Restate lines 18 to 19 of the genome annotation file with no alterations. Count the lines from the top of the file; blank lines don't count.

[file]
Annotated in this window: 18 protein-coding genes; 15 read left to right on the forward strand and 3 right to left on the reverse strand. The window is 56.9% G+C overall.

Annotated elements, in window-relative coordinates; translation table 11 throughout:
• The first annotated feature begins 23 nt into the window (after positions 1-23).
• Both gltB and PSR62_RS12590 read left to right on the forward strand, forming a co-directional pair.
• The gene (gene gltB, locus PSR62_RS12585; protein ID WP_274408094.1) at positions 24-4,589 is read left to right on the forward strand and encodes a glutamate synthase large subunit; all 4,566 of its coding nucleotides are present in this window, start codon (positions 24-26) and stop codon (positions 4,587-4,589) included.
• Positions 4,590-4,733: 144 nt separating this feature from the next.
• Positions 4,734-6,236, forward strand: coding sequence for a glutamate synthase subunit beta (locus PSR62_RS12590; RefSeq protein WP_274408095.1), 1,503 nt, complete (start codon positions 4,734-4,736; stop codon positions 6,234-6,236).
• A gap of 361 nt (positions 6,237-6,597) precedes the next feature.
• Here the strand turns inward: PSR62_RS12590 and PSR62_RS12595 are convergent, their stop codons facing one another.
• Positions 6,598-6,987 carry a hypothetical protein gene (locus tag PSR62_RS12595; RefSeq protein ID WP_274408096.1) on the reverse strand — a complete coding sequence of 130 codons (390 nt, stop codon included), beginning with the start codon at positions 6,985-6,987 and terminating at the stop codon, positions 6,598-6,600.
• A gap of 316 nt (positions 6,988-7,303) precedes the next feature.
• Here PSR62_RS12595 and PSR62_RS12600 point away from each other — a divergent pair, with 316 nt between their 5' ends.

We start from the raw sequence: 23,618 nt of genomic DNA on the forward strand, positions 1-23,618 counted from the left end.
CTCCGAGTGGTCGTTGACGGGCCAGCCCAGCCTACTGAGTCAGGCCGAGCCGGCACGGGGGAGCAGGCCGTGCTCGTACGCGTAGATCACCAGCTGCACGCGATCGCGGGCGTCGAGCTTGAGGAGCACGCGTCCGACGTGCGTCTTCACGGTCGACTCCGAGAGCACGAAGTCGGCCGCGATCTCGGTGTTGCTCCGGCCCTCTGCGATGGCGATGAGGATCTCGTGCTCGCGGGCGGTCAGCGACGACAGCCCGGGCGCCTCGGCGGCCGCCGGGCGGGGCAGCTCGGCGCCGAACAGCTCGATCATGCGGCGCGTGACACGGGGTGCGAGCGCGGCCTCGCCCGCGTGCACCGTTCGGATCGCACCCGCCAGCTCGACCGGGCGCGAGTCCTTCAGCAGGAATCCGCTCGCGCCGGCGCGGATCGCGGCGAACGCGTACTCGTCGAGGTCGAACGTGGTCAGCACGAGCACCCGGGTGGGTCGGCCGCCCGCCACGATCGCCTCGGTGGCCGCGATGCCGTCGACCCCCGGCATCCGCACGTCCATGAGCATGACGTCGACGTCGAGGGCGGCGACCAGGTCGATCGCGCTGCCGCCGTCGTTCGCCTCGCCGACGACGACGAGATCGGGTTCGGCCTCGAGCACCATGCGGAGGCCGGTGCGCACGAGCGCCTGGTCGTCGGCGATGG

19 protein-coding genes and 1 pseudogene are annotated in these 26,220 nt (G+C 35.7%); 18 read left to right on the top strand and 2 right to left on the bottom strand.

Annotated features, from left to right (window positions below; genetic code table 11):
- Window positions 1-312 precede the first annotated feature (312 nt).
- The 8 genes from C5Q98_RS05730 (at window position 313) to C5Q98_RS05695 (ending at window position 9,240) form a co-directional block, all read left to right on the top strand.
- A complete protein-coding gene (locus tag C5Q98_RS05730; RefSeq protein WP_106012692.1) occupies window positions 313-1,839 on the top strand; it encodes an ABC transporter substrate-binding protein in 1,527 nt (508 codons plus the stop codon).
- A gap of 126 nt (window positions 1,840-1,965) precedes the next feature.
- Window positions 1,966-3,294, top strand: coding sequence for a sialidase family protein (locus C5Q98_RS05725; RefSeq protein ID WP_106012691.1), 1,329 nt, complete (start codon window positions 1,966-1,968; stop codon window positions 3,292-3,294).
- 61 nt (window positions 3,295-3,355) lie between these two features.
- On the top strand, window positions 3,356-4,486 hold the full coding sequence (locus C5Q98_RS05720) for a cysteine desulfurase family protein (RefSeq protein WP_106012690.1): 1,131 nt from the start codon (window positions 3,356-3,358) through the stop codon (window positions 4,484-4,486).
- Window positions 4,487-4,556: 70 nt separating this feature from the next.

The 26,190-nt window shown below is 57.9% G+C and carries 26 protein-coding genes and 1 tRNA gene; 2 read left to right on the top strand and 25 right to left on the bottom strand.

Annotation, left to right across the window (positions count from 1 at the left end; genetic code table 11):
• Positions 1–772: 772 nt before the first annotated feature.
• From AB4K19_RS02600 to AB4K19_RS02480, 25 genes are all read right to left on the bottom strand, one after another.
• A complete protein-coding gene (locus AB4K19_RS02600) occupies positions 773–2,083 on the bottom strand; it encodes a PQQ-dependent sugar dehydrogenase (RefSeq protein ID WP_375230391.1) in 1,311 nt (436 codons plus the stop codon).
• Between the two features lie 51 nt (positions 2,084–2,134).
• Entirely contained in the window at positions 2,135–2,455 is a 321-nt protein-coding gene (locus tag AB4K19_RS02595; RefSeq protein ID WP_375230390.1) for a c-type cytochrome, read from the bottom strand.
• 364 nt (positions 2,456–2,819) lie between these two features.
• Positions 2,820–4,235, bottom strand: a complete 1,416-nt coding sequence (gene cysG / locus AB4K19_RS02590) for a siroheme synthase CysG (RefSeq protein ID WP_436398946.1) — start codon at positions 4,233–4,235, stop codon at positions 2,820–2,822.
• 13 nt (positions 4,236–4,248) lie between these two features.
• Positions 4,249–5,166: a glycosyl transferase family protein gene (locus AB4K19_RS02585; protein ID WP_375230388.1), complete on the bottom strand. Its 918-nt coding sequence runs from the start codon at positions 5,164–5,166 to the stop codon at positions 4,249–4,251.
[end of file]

- The 8 genes from C5Q98_RS05730 (at window position 313) to C5Q98_RS05695 (ending at window position 9,240) form a co-directional block, all read left to right on the top strand.
- A complete protein-coding gene (locus tag C5Q98_RS05730; RefSeq protein WP_106012692.1) occupies window positions 313-1,839 on the top strand; it encodes an ABC transporter substrate-binding protein in 1,527 nt (508 codons plus the stop codon).